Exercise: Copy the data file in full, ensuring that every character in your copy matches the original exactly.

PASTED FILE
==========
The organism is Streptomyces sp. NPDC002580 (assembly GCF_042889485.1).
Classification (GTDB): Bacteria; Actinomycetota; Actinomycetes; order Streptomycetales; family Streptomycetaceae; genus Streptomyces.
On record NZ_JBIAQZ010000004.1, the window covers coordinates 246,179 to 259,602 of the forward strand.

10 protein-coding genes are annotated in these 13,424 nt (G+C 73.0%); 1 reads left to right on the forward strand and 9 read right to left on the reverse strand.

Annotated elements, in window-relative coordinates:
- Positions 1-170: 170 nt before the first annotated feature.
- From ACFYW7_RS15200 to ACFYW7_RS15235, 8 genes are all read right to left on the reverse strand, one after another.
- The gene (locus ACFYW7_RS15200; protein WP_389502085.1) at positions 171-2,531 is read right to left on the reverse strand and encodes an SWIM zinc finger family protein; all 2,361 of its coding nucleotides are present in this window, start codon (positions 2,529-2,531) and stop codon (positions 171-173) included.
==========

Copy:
The organism is Streptomyces sp. NPDC002580 (assembly GCF_042889485.1).
Classification (GTDB): Bacteria; Actinomycetota; Actinomycetes; order Streptomycetales; family Streptomycetaceae; genus Streptomyces.
On record NZ_JBIAQZ010000004.1, the window covers coordinates 246,179 to 259,602 of the forward strand.

10 protein-coding genes are annotated in these 13,424 nt (G+C 73.0%); 1 reads left to right on the forward strand and 9 read right to left on the reverse strand.

Annotated elements, in window-relative coordinates:
- Positions 1-170: 170 nt before the first annotated feature.
- From ACFYW7_RS15200 to ACFYW7_RS15235, 8 genes are all read right to left on the reverse strand, one after another.
- The gene (locus ACFYW7_RS15200; protein WP_389502085.1) at positions 171-2,531 is read right to left on the reverse strand and encodes an SWIM zinc finger family protein; all 2,361 of its coding nucleotides are present in this window, start codon (positions 2,529-2,531) and stop codon (positions 171-173) included.